By Gail Collins – The New York Times.
One of Donald Trump’s big advantages now is that he has so many awful associates. No matter what appointees he foists on us, there’s always another pal who’d have been worse. If he names some federal land-grabbing oilman as secretary of the interior, people are going to sigh with relief and say, “At least it isn’t Sarah Palin.”
And Reince Priebus — until a few days ago Priebus was just the head of the Republican National Committee, a seriously unexciting guy with a hard-to-pronounce name. Then he got picked to be White House chief of staff at the same time Steve Bannon, the loathsome alt-right cheerleader, was named chief strategy adviser. Everyone fell madly in love with Priebus, who was … way less bad.
The whole world is watching the Trump transition — nine weeks and 3,998 appointments to go! If you want to look on the bright side, remember that however horrific you feel about what’s happening in Washington, Chris Christie feels worse.
Farewell, Chris Christie, farewell. We’ve said goodbye to his political career so many times — Bridgegate, the ever-plummeting New Jersey credit rating, the time he chased a heckler down the boardwalk waving an ice cream cone. The doomed presidential race. The humiliating stint standing behind Trump at press conferences, looking as if he’d been hit on the head with a mallet. Then he was exiled to the Trump transition when nobody actually imagined there was going to be one.
Now it’s here, and he’s toast. It appears that Trump son-in-law Jared Kushner did not actually forgive and forget that Christie sent his father to jail for tax evasion. Being a prosecutor was one of the more righteous periods in Christie’s life, but it turned out to be more damaging, careerwise, than his habit of screaming at schoolteachers at public meetings.
Tweets aside, we have heard from Donald Trump only once this week — not counting the time he went to eat at the 21 Club in Manhattan and promised one of the other well-heeled diners a tax break. He was more expansive in a “60 Minutes” interview, clarifying his promise to “drain the swamp” if he was elected. Many people thought he was talking about lobbyists. But apparently it was just a passing reference to easing the regulations on inland wetlands.
“That’s the only people you have down there,” he told Lesley Stahl, explaining why his transition team was stuffed with the wealthy insiders he’d run his campaign against. The new transition is trying to sweep them under the rug. But let’s hope all the working-class voters in the Rust Belt understood that the first step to making America great again is the repeal of banking regulations.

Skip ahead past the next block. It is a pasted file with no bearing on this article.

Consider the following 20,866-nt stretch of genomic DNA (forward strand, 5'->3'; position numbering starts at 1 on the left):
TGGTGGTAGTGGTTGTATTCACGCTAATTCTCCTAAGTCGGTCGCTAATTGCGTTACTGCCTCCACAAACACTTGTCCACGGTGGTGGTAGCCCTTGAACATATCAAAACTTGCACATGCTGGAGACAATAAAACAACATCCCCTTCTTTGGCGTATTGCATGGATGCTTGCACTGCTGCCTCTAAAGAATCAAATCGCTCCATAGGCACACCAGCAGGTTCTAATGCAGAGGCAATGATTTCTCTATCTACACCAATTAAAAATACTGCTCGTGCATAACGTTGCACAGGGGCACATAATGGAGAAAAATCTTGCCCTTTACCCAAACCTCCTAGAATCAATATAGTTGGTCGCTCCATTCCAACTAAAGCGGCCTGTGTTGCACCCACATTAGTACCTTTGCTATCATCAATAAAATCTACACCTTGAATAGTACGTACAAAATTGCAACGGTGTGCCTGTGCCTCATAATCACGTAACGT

Meanwhile, somebody is promoting Ted Cruz’s name for attorney general. Could it be … Ted Cruz? This is one potential nomination that would have no trouble getting confirmed, since the idea of getting Cruz out of the Senate would probably corral a massive vote.
The only person we know for sure is not going to be in the Trump cabinet is Ben Carson, who was briefly rumored as a possible head of the Department of Health and Human Services. But Armstrong Williams, Carson’s business manager, told The Hillthat the politician-neurosurgeon had ruled that out. “Dr. Carson feels he has no government experience, he’s never run a federal agency,” Armstrong explained.
The world stops briefly, and mulls that this man did feel equipped to run for president. Then the world moves on.
But the biggest appointments gossip centered on Rudy Giuliani’s rather manic campaign for secretary of state. Everybody expected Giuliani to be in the running for attorney general, but it turned out he was keen on being appointed to a post for which he had no earthly qualifications whatsoever.
Pop Quiz: If Rudy Giuliani is nominated to a high post in the Trump administration, would you rather have the debate over his confirmation center on:
A) His millions and millions of dollars in speaking fees and work on behalf of everyone from Qatar to the maker of OxyContin.
B) The time he told reporters he was ditching his wife before he told his wife.
C) The fact that on 9/11 New York City had no emergency command center because Giuliani had insisted, over police objections, on putting it in the World Trade Center.
D) His increasing resemblance to a 100-year-old rabbit.
Admit it, you want to talk about D. At 72, Giuliani is the same age as John Kerry, who recently broke the secretary of state record with 1.3 million miles traveled on the job. But some people age badly, and Giuliani has been off his game for decades — he peaked around 1995 and it’s been a deep slide ever since.
Among the other potential candidates for secretary of state are John Bolton, the former United Nations ambassador who is famous for hating the United Nations. Bolton actually makes Giuliani seem … less awful. And there’s always Sarah Palin.